[FOM] Infinitesimals

Alexander M Lemberg sandylemberg at juno.com
Wed Jul 30 01:33:21 EDT 2003

It is true that NSA has provided a framework for efficient and intuitive
proofs of certain results in analysis. However, I don't regard the system
itself, burdened as it is with its galaxies and so on as compact or

More significantly, does it reflect the original heuristic motivations
for infinitesimals and origins of calculus? I believe that  the theory of
 "smooth analysis" does so to a far greater extent. 

Calculus and infinitesimals were developed to address our apprehensions
of space, time and motion. At small distances, in the limit, it is in
principle impossible to say whether a quantity is zero or nonzero
infinitesimal (or even a small finite quatnity). This state of affairs is
captured by the intuitionistic framework of smooth analysis.

The Robinson theory was a historic breakthrough in that it demonstrated
possibility of providing a rigorous framework for infinitesimal arguments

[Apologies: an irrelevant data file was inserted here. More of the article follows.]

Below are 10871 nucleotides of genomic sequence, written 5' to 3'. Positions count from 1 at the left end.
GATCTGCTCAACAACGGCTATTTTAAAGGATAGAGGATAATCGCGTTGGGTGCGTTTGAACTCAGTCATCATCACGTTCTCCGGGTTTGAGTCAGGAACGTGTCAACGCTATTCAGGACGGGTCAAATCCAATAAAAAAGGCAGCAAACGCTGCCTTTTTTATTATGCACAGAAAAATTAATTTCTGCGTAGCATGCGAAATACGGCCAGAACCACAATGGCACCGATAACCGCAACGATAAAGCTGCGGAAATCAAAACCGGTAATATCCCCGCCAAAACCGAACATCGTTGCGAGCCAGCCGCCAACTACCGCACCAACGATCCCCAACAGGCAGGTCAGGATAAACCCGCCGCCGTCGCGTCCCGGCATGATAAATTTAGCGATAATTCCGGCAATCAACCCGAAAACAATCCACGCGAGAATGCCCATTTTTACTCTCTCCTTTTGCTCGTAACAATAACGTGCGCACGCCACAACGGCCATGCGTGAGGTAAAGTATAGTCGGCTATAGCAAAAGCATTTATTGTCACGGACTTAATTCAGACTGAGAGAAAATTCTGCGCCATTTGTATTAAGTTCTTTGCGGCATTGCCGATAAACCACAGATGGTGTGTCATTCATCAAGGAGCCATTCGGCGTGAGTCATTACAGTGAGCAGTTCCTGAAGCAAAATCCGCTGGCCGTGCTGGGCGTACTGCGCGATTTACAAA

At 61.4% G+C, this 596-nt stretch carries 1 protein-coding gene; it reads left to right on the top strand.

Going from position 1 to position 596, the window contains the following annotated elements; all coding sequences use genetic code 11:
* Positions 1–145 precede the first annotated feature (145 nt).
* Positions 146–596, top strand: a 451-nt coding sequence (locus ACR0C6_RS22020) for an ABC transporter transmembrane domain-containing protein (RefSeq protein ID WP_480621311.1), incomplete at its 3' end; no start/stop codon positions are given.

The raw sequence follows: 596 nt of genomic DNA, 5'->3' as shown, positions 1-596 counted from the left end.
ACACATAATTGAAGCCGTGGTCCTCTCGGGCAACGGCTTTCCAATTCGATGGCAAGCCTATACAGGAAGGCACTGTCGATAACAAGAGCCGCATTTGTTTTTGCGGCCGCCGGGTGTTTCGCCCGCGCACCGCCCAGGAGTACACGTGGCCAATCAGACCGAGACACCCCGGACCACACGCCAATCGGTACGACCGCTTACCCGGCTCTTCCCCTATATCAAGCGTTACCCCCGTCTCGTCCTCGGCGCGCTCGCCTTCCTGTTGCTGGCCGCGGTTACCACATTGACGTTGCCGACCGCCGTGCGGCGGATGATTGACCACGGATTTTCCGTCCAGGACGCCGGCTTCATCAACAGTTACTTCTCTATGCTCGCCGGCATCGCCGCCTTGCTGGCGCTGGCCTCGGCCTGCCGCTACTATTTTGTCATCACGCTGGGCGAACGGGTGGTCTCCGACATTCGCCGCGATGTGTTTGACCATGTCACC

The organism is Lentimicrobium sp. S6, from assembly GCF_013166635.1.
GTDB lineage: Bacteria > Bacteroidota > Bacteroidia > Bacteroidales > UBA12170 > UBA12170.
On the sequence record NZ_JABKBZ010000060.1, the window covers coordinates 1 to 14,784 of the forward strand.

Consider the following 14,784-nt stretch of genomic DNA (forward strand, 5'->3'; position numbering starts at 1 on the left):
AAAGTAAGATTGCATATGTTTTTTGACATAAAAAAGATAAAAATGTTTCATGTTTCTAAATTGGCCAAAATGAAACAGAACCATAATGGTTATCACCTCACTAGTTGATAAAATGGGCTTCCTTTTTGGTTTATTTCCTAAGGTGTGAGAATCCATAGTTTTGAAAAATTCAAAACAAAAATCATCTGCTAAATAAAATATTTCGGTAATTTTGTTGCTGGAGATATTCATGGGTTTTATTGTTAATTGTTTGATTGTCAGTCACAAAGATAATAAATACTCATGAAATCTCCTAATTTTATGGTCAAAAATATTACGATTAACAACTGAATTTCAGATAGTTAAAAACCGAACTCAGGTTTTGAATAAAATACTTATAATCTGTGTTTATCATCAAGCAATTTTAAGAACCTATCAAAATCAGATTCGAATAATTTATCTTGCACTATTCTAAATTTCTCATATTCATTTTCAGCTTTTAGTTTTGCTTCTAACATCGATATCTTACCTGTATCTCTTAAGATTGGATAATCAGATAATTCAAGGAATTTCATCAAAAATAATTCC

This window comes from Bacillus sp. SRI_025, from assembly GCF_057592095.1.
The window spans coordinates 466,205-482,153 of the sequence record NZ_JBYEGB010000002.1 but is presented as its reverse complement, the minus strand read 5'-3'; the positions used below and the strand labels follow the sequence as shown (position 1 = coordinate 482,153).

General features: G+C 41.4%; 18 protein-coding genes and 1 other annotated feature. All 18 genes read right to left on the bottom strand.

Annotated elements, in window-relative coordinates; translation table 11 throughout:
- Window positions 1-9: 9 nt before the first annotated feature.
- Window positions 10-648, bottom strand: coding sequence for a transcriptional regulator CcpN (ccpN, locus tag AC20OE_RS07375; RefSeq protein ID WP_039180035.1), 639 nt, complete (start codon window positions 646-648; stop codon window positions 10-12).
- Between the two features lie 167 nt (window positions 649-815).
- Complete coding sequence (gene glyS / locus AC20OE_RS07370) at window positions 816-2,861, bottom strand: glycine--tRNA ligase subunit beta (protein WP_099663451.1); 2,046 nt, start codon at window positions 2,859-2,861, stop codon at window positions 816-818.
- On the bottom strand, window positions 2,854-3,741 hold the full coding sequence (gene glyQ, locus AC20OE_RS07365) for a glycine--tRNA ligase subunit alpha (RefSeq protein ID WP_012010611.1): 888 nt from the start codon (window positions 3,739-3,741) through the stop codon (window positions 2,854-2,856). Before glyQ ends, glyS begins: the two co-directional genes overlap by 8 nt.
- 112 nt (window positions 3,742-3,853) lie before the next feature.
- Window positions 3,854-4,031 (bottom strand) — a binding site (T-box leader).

within ZFC. But I believe that the rival  the theory of smooth analysis
goes more deeply into the heart of the matter.

I would be interested in what others think about this.


On Mon, 28 Jul 2003 10:35:10 -0400 Alasdair Urquhart
<urquhart at cs.toronto.edu> writes:

"We already have two quite distinct theories of
infinitesimals in logic, namely the original
Robinsonian theory, and the theory of smooth
analysis, that has recently been given a nice
introductory exposition by John Bell.  
The informal practice of the 17th and 18th centuries
provides support for both explications.

Robinsonian infinitesimals provide a very compact
and efficient notation for talking about limit
phenomena, and are increasingly used for their
heuristic power."

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